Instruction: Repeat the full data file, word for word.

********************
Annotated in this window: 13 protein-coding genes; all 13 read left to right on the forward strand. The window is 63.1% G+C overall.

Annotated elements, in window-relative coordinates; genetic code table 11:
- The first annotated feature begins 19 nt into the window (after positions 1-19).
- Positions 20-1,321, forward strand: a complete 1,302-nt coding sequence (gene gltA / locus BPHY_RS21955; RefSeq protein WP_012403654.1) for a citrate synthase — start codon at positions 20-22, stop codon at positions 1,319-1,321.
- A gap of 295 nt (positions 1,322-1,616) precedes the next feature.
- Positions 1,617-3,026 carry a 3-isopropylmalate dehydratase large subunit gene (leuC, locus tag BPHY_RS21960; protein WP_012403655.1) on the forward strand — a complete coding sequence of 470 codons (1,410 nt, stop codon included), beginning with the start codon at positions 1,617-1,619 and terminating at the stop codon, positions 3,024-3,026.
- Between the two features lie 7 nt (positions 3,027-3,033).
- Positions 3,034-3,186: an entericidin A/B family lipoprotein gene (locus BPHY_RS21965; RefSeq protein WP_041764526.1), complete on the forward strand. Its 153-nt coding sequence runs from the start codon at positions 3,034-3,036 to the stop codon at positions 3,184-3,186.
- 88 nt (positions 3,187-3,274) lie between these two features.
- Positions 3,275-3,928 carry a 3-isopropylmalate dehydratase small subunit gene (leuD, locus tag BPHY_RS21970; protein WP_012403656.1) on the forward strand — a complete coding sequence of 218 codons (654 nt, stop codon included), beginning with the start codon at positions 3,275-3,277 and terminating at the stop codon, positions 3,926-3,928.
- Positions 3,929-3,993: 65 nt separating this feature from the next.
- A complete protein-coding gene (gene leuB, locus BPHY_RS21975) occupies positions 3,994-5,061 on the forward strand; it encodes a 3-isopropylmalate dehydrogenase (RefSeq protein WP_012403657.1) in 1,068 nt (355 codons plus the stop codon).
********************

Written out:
Annotated in this window: 13 protein-coding genes; all 13 read left to right on the forward strand. The window is 63.1% G+C overall.

Annotated elements, in window-relative coordinates; genetic code table 11:
- The first annotated feature begins 19 nt into the window (after positions 1-19).
- Positions 20-1,321, forward strand: a complete 1,302-nt coding sequence (gene gltA / locus BPHY_RS21955; RefSeq protein WP_012403654.1) for a citrate synthase — start codon at positions 20-22, stop codon at positions 1,319-1,321.
- A gap of 295 nt (positions 1,322-1,616) precedes the next feature.
- Positions 1,617-3,026 carry a 3-isopropylmalate dehydratase large subunit gene (leuC, locus tag BPHY_RS21960; protein WP_012403655.1) on the forward strand — a complete coding sequence of 470 codons (1,410 nt, stop codon included), beginning with the start codon at positions 1,617-1,619 and terminating at the stop codon, positions 3,024-3,026.
- Between the two features lie 7 nt (positions 3,027-3,033).
- Positions 3,034-3,186: an entericidin A/B family lipoprotein gene (locus BPHY_RS21965; RefSeq protein WP_041764526.1), complete on the forward strand. Its 153-nt coding sequence runs from the start codon at positions 3,034-3,036 to the stop codon at positions 3,184-3,186.
- 88 nt (positions 3,187-3,274) lie between these two features.
- Positions 3,275-3,928 carry a 3-isopropylmalate dehydratase small subunit gene (leuD, locus tag BPHY_RS21970; protein WP_012403656.1) on the forward strand — a complete coding sequence of 218 codons (654 nt, stop codon included), beginning with the start codon at positions 3,275-3,277 and terminating at the stop codon, positions 3,926-3,928.
- Positions 3,929-3,993: 65 nt separating this feature from the next.
- A complete protein-coding gene (gene leuB, locus BPHY_RS21975) occupies positions 3,994-5,061 on the forward strand; it encodes a 3-isopropylmalate dehydrogenase (RefSeq protein WP_012403657.1) in 1,068 nt (355 codons plus the stop codon).